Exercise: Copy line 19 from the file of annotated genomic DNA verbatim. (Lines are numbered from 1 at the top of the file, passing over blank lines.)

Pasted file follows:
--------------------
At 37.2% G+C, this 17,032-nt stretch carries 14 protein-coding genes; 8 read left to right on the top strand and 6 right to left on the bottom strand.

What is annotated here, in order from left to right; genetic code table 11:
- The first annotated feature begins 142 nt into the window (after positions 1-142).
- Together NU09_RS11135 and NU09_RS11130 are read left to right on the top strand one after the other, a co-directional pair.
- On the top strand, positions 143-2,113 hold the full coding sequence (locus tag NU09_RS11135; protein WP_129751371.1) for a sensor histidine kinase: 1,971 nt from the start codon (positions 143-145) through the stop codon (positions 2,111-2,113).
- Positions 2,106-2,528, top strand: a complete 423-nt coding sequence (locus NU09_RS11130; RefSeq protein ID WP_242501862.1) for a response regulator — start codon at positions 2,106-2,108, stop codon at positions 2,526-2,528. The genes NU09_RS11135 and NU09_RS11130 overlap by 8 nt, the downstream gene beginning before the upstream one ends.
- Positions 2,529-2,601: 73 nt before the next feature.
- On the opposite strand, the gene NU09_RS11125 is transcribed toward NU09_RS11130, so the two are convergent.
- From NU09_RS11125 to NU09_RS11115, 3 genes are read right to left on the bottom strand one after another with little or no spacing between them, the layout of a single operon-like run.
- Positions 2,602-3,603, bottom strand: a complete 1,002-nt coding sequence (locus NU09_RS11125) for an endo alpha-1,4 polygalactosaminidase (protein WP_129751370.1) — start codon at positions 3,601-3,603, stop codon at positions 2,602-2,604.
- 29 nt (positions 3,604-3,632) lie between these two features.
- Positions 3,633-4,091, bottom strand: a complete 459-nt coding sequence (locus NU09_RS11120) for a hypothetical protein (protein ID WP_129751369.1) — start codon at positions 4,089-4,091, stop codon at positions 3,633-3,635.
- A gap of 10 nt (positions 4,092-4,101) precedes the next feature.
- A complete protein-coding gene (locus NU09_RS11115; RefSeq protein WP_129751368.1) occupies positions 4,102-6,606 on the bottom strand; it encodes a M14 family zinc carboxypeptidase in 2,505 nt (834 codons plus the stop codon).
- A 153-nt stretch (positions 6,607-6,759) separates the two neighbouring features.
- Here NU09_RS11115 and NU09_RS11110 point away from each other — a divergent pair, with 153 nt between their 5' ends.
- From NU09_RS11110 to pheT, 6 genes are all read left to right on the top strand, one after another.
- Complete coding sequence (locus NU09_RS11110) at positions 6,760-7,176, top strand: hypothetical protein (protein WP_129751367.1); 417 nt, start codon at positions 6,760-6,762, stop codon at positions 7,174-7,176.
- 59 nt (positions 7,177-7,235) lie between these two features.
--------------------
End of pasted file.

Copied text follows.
- 59 nt (positions 7,177-7,235) lie between these two features.